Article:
Richard Speck – 1966

By | November 12, 2016

“Born to raise hell”


Evidence from the Speck murder trial is wheeled into the Peoria County courtroom


Richard Franklin Speck was born in Kirkwood, Illinois, on 6 December 1941. His father died when he was young and the boy did not like his new stepfather. He took to alcohol to numb his pains. When he was 19 Speck had a tattoo bearing the legend “Born to raise hell”. He said, “I couldn’t think of nothing to have on my arm, so I asked the tattooer if he had any ideas. He suggested all kinds of things, slogans and stuff and one of them was “Born to raise hell”. That sounded kinda good, so I let him put that. Didn’t mean anything special to me.” In 1962 lie married 15-year-old Shirley Annette Malone and they had one child.

Four years later, at llpin on 13 July 1966, he broke into a dormitory of the South Chicago Community Hospital which housed young student nurses. He took nine hostage with a knife (and by some accounts a gun, too): Gloria Davy, Patricia Matusek, Nina Schmale, Pamela Wakening, Suzanne Farris, Mary Ann Jordan, Merlita Gargullo, Valentina Pasion and Corazon Amurao. He tied all the women up with the bed sheets, telling them that he would not harm them. Corazon Amurao said that they should fight back but some believed he would rape them and that was preferable to more serious harm. One by one he took them from the room and strangled or stabbed them to death. Patricia Matusek was strangled; Nina Schmale was slashed on the neck and strangled; Pamela Wakening was stabbed in the heart; Suzanne Farris was mutilated, stabbed nine times and strangled; Mary Ann Jordan was stabbed in the heart, neck and left eye; Merlita Gargullo was stabbed in the neck and Valentina Pasion was stabbed four times and strangled.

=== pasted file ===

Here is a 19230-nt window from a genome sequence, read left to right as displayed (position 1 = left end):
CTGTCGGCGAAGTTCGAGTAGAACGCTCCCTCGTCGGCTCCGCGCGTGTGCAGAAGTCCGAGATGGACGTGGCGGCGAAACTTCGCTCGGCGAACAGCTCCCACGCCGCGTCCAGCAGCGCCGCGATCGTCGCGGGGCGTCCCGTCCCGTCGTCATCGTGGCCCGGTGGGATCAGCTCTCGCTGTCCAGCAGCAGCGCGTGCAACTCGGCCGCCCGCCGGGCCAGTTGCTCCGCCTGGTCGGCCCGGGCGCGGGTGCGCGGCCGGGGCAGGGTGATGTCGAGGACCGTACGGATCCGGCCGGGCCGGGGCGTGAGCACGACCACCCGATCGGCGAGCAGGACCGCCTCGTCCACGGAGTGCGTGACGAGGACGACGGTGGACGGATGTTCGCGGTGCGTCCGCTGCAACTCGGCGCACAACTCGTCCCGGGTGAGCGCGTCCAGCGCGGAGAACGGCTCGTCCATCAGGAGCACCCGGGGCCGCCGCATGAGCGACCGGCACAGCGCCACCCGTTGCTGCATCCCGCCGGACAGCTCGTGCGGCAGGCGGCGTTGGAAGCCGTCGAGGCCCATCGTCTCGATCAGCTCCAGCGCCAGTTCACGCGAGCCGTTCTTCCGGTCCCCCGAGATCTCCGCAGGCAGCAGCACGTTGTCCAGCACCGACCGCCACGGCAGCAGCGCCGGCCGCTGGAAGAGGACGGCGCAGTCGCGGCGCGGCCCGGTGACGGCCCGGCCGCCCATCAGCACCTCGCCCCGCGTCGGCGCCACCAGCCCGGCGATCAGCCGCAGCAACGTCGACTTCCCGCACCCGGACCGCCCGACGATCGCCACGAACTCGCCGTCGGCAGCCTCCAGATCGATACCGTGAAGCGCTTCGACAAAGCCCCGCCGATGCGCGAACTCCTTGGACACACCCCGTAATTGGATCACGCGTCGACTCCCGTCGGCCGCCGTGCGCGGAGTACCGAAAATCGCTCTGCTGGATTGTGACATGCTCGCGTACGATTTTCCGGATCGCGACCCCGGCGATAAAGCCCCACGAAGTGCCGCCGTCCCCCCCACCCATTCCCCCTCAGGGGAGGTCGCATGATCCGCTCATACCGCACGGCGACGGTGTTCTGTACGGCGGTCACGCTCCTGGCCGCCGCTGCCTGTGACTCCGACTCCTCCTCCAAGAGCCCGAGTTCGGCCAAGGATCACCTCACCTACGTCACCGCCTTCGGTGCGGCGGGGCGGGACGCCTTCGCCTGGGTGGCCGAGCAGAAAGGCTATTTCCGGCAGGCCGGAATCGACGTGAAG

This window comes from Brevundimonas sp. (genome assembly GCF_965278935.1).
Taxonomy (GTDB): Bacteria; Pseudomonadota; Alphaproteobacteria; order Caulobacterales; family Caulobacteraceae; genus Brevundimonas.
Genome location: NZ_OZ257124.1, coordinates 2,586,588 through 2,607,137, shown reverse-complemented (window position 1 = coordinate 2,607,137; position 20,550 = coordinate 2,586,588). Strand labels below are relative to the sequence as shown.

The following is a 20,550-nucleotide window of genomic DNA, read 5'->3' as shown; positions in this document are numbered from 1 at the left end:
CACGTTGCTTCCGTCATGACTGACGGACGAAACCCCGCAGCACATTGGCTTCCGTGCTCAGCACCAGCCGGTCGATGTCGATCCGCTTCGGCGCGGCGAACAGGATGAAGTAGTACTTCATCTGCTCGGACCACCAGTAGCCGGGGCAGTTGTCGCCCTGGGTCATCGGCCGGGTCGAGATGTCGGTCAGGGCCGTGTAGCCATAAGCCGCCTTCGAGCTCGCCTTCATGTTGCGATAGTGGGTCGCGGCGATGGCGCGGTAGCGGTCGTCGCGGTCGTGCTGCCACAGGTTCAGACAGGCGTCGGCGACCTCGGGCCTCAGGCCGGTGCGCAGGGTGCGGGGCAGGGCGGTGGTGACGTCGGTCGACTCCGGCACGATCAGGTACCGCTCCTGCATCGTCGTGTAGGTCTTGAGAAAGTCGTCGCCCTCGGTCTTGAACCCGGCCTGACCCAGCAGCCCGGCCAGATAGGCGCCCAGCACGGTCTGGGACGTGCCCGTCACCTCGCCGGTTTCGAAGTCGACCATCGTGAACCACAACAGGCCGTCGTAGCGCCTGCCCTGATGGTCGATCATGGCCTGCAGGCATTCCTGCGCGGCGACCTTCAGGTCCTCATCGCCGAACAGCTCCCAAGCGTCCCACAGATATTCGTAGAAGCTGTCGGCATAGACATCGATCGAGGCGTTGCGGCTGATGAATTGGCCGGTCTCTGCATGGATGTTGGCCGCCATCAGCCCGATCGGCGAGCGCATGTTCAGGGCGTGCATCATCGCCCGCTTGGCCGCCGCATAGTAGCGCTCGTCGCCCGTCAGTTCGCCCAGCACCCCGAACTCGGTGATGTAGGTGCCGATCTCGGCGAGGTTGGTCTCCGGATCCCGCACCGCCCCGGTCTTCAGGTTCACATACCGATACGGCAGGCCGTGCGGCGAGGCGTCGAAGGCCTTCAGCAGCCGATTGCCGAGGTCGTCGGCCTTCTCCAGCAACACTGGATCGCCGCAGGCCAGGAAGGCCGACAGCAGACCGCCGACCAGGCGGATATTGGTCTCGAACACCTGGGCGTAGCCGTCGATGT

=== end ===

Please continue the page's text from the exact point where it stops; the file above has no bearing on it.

Miss Amurao took the opportunity when Speck was out of the room to hide under a bed. Gloria Davy was the last to die — he raped her first for about 25 minutes and asked her “Would you mind putting your legs around my back?” before sodomizing her and killing her, leaving her naked body on a settee. In the early hours Miss Amurao left her hiding place and saw the carnage. She ran to the balcony screaming, “They’re all dead! All my friends are dead!”


South Chicago Community Hospital Dormitory, 2319 East 100th Street, Chicago, Illinois, USA


Thursday 14 July 1966


A fingerprint left at the scene was found to match Speck’s. However, it was not until he was taken to hospital after a suicide attempt that he was finally recognized (by his tattoo) and arrested. He went on trial on 3 April 1967 at Peoria, Illinois. On 15 April,after a 49-minute deliberation, the jury found Speck guilty and recommended the death penalty.

On 5 June Judge Herbert J. Paschen sentenced Speck to die in the electric chair. On 28 June 1971 the death sentence was overturned. On 21 November 1972 Speck was sentenced to 400-1,200 years in prison. Speck died of a heart attack at 6.05am on 5 December 1991, one day before his 50th birthday, at Silver Cross Hospital in Joliet.


Interviewed in prison, Speck had a message for Americans: “Just tell ’em to keep up their hatred for me. I know it keeps up their morale. And I don’t know what I’d do without it.” In 1996 a two-hour video shot eight years earlier at Stateville Prison showed prisoners taking drugs openly and

Speck having oral sex with another prisoner. It also showed him sniffing cocaine, wearing silk knickers and showing off breasts grown by taking smuggled-in female hormone tablets. Speck said to camera, “If they only knew how much fun I was having, they’d turn me loose.”

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